By the time we were through with the Gumbad the sun had completed its journey. The green waters of the serene lake shimmered in the golden sunlight as the sun bid farewell. We walked along the lake admiring the marooned dried trees, sunken boats, fountains and the gorgeous reflections of the sunset.

At some point we sat down to talk about the  hauz i alai in its hay days when Khilji constructed it in 1295. This largest man made reservoir acted as water catchment for southern part of the city. It is believed that originally the reservoir spread over 123.6 acres and was 13.1 ft deep. Now it is just a quarter of its original size.

Once the Khilji empire declined the reservoir got neglected and mostly silted up. It was taken over by encroachments till Firoz Shah Tughlaq came to reign and took charge to de-silt, clean and clear the clogged inlets and repair it to be used again. He named it Hauz Khas and built a madarsa ( Islamic seminary) and some other structures including his tomb at its edge.

The Northern limb of the Madarsa – e – firoz Shahi (1352), a medieval center of learning, starting from the Tomb of Tughlaq on the left as seen from the water reservoir Hai- i – alai or Hauz Khas lake.

The entire complex of structures built by Tughlaq in the 14th century make this area along the lake stunningly beautiful.

Taghlaq”s Tomb

Tughlaq was by far the most prolific and far sighted builder in medieval North India and his love for architecture can be seen here in abundance. He carried out a lot of public work projects especially in the area of irrigation. We will discuss those in the upcoming posts.

The lake or tank, its water channels are still a very impressive sight.

We left the park from the Hauz Khas village end and headed back towards Sakri Gumti. I will do a post on those structures later. The complex is one of my favorites and there was a time I would spend hours wandering in the midst of this ruined glory.



Stay tuned for more on Hauz Khas complex and some other monuments in the vicinity. Stay warm and keep the spirits high. I will update this with better photographs of the monuments as and when.

10 Day You Challenge – Day 5 : Six Places


Six Places. What should I list? Six places I would love to go? Six Places for foodies ? Six most memorable places I visited? Or Six places I would Not want to go again? The options are endless so let me make a cocktail of those which seem just a bit within reach. 😛 This planet has some of most amazing places which anybody would love to explore and I bet it’s impossible to do that in one life time. How can one just pick six? What about those which do not figure in the list?

1. Coastal Maharashtra and Coastal Karnataka–  This entire coastal  belt has been on my list for a long time. I want to travel the entire Karnataka and konkan coast ( from Raigad to Mangalore) by road and train.  I want to see the ancient caves, the temples, waterfalls, beautiful beaches and forts along with the scenic beauty. I want to spend sometime in fishing villages and savor the local cuisine too.  The place where I want to go first is Honavar. It is  maternal grandmother’s place and at the outskirts of Honavar we still have our ancestral home. The first canned mango pulp factory was started in Queen Victoria’s time by my grandmother’s maternal uncle in Vadgeri where he had mango and cashew orchards. I want to visit these orchards although the factory has been closed down.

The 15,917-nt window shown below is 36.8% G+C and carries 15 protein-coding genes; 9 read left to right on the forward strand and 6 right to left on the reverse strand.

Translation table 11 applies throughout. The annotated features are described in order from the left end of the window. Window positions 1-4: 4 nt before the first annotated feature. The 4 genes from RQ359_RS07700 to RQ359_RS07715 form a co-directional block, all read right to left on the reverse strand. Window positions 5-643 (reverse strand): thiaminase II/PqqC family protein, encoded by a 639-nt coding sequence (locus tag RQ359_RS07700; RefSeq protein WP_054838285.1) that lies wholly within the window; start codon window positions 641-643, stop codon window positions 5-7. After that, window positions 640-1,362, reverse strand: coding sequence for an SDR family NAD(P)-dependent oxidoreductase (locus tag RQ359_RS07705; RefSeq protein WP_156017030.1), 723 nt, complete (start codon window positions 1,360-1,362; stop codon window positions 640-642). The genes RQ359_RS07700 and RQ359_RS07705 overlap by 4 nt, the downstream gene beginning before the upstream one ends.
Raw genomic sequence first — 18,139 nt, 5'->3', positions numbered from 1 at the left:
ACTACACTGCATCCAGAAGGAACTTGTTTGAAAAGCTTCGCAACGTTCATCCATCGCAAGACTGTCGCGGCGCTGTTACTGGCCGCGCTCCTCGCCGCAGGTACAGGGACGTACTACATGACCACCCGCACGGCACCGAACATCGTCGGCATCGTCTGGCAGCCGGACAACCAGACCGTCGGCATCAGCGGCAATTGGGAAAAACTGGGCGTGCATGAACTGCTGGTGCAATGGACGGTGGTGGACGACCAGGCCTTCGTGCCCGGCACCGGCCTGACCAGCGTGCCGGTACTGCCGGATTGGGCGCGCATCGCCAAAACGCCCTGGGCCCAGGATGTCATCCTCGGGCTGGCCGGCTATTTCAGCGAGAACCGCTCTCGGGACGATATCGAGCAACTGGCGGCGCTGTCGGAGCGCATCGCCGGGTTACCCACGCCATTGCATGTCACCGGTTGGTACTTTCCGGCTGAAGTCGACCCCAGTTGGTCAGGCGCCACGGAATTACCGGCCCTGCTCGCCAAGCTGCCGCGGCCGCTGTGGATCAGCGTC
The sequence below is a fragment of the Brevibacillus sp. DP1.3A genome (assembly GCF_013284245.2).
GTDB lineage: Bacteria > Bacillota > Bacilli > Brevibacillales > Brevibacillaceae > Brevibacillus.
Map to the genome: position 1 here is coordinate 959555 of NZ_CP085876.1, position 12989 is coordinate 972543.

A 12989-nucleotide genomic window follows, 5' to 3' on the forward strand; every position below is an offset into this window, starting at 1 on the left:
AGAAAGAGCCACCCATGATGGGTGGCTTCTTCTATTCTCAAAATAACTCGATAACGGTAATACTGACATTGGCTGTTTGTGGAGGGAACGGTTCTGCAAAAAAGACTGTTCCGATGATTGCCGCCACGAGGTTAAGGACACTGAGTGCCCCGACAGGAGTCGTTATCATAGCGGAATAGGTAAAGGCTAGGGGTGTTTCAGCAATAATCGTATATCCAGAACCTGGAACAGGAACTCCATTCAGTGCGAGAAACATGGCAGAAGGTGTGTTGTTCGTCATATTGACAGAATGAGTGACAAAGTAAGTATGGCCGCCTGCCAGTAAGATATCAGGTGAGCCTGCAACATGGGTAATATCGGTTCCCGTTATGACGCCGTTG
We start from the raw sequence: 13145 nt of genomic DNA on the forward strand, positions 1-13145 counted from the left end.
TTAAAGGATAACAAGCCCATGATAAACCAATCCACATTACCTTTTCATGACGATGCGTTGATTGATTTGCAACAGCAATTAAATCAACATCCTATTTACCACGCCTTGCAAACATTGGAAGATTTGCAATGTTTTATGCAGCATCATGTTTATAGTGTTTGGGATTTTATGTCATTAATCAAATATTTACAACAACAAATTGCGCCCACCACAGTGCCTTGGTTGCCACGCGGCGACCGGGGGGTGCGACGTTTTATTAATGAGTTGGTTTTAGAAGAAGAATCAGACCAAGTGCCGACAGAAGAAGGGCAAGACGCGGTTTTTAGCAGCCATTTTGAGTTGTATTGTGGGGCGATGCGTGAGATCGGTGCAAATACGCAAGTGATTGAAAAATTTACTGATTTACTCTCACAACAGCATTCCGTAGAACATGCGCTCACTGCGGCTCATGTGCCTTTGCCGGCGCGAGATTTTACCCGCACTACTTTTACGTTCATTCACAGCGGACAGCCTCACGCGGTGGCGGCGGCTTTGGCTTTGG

2. North Eastern States – The entire North East  is on my list. Mountains never fail to lure me. There is something magical about the north-east and since I was a child I wanted to visit gorgeous Sikkim,  be with Nagaland tribes, visit the Kaziranga National Park and watch the splendour of Himalayas especially the Kanchenjunga Peak. Meghalaya and Tripura are another two top places in North East that I want to visit.

3. Great Barrier Reef – Awesome Australia and the Great Barrier Reef  is a dream destination. I want to visit this breathtaking coral reef before it dies out. If ever I have enough money to soak the sun on its enchanting golden beaches and picturesque tropical islands. I want to see all the 3000 individual reef systems and coral cays at least once before I die.

Now two places closest to my heart where I would love to be any time of the year.

4. Kinnaur – Strikingly beautiful Kinnaur is located in northeast corner of Himachal Pradesh. The three magnificent mountain ranges of  Zanskar, Greater Himalayas and Dhauladhar, enclose the  valleys of Sutlej, Spiti, Baspa and their tributaries. The place is awe inspiring with thick forests, raging rivers, apple orchards and colorful hamlet. The high terrain adventure is what lured me there. It was an amazing experience to drive down  The old Hindustan-Tibet road NH-22. We spent 5 days in camps and trekked the surrounding area, drove to the border of Tibet in the drizzle and sunshine. One has to visit this area to experience the thrill. The road is an adventure in itself especially for those who love to drive. We traveled at night and it still sends a chill down my spine when I think about it.

5. Pune – The city of Pune is closest to my heart. Some of the most  memorable memories are associated with this city. The joys of childhood and the sweet longings of teenage hood, the love of my grandparents and all  the wonderful vacations I shared with my cousins are vibrant part of Pune. I love the food, people and the calm. This is where I would want to spend my old age unless of course someone sweeps me off my feet :P.

6. Ranikhet and adjoining places – I was born in Nainital and the place hold special place in my heart. I have traveled to this part of Uttarakhand many times and each journey is a new adventure. The exotic locations tucked away in the Himalayas untouched by the tourist onslaught always draw me . The entire region from Nanital to Pithoragarh including Mukteshwar, ranikhet, almora, jogeshwar and many such destinations is a heaven for those who love nature at its best. I guess it is time for yet another journey another relaxed holiday. Anyone interested ? :p

Picture credit goes to their rightful owners. Google Images.